Fighting financial crime, protecting consumers’ needs, and bolstering wholesale markets are the regulator’s key priorities for the year ahead.

By Rob Moulton, Nicola Higgs, Becky Critchley, and Charlotte Collins

On 19 March 2024, the FCA published its Business Plan for 2024/25, setting out its priorities for the year ahead. While the Business Plan now takes on less significance than it did historically given other publications in circulation such as the FCA’s 3-year Strategy and the Regulatory Initiatives Grid, it still provides useful information for firms regarding the FCA’s areas of focus and ongoing workstreams.

The FCA is now entering into the final year of its 3-year Strategy, which pinpointed three important themes: reducing and preventing serious harm, setting and testing higher standards, and promoting competition and positive change. While last year’s Business Plan aligned with these themes, this year’s has pivoted slightly to place its key focus on the following three areas: reducing and preventing financial crime, putting consumers’ needs first, and strengthening the UK’s position in global wholesale markets. The last of these is significant as it highlights the FCA’s emphasis on its reforms to the UK’s primary markets. There is also great importance placed upon the FCA’s ability to develop and enhance its capabilities as a data-led regulator, particularly in relation to market abuse and financial crime.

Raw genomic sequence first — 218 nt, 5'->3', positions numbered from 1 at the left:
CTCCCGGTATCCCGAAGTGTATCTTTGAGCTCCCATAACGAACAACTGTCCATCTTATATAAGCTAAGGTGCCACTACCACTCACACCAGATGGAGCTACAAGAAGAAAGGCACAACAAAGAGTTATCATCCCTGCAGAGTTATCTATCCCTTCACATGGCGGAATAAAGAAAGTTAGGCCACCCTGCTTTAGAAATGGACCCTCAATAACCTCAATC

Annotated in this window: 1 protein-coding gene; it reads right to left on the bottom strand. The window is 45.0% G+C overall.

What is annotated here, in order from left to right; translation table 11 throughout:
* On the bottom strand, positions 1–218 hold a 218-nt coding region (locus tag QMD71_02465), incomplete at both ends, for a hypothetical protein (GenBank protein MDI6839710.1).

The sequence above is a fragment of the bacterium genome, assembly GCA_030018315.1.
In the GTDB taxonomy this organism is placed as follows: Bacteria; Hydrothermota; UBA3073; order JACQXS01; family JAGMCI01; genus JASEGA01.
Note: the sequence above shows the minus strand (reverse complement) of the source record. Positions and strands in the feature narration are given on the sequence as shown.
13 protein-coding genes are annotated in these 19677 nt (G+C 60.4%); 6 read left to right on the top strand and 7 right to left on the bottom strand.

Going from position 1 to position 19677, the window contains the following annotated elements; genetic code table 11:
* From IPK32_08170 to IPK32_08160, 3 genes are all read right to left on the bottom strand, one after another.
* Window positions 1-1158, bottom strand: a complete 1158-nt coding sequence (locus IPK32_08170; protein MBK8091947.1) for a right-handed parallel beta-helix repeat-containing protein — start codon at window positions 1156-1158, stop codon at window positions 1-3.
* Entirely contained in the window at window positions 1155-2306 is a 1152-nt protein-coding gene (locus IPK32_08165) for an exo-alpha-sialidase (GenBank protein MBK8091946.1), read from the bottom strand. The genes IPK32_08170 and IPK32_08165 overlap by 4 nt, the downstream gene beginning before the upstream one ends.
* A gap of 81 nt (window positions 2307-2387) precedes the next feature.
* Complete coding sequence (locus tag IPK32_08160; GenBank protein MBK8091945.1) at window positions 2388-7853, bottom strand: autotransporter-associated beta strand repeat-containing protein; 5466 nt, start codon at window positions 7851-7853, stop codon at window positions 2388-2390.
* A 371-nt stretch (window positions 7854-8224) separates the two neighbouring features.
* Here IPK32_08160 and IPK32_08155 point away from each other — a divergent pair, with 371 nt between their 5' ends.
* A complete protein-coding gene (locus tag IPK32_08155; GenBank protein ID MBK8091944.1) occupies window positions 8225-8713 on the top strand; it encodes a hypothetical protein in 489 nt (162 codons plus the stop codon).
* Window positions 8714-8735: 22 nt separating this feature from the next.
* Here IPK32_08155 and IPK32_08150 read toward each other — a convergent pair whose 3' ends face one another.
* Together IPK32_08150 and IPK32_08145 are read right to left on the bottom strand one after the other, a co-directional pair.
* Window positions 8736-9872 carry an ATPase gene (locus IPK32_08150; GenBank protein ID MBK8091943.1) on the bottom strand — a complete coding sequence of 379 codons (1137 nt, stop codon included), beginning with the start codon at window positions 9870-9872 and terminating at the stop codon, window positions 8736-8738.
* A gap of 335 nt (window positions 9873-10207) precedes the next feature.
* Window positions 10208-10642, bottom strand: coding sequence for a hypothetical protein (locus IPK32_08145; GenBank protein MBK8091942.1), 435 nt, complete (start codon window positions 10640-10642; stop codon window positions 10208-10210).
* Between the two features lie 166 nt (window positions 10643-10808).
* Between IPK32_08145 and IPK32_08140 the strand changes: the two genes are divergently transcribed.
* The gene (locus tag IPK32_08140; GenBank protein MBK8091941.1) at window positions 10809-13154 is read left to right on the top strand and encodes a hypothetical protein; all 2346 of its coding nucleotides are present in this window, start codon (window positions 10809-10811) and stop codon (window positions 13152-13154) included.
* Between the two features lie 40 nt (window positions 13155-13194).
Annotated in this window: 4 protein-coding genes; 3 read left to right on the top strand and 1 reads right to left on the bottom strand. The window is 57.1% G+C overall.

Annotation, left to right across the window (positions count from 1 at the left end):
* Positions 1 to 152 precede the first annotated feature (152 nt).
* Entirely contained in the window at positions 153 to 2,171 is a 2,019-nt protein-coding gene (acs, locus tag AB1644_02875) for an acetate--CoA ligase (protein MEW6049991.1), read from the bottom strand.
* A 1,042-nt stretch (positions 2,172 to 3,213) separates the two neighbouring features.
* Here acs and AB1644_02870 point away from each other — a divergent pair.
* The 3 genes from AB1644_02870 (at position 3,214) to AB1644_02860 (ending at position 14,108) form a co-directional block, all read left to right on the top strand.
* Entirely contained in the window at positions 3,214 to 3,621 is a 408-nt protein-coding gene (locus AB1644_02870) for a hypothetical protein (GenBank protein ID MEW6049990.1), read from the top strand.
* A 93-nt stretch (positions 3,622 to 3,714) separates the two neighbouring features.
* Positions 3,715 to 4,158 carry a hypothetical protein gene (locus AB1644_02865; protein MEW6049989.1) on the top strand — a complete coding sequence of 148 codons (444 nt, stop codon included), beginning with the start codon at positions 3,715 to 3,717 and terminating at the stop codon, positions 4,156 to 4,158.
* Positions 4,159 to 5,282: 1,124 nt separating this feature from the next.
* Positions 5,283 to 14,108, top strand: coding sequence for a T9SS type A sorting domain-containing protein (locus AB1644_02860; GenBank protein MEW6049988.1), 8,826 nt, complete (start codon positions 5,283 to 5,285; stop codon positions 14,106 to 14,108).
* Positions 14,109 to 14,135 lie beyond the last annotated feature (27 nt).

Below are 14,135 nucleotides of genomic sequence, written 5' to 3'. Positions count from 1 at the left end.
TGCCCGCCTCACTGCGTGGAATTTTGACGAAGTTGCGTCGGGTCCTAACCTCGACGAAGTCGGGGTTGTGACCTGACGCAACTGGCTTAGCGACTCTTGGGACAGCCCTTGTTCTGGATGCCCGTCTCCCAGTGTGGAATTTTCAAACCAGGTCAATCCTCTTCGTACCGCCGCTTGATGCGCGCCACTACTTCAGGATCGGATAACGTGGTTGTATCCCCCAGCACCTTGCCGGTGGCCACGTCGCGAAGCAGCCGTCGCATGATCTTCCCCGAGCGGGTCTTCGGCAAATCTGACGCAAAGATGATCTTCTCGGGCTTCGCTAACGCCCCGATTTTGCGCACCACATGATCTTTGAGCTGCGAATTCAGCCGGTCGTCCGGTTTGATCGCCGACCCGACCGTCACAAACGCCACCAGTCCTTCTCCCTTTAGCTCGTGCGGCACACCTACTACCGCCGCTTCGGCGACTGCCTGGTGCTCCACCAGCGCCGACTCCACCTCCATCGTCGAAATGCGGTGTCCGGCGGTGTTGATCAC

In this blog post we summarise the FCA’s work in these three areas of focus and draw attention to significant aspects of the 10 remaining priority areas earmarked by the FCA.

Strengthening the UK’s Position in Global Wholesale Markets

In addition to continuing its work on primary markets reform, including the new public offer and admissions to trading regime, the FCA plans to support industry work on T+1 settlement. It will continue with a host of workstreams within the Wholesale Markets Review, including revising rules on investment research, preparing for new reporting rules under UK EMIR, assisting the government with developing the PISCES framework, and progressing work on the consolidated tape for bonds. The FCA also plans to improve market integrity through increased expertise, capacity, and capabilities, and carry out increased market monitoring of fixed income and commodities markets.

Reducing and Preventing Financial Crime

The FCA notes that it will continue to take a data-led approach to identifying potential harm. It will maintain its focus on investment fraud, authorised push payment fraud, money laundering, and financial sanctions compliance. The FCA has been undertaking significant work in all of these areas recently. In line with its emphasis on data the FCA will also increase investment in its systems in order to use intelligence and data more effectively within its financial crime work.

Putting Consumers’ Needs First

The FCA will continue to focus on Consumer Duty implementation, considering interventions when there is greatest risk of harm to consumers or when firms need to do more to meet the Duty’s higher standards. It will continue with its supervisory work to test firms’ implementation of the Consumer Duty and to improve firms’ delivery of good consumer outcomes. In terms of new work, the FCA intends to carry out multi-firm work and market studies across different sectors to drive up standards. As recently announced, it will also conduct a review of firms’ treatment of customers in vulnerable circumstances.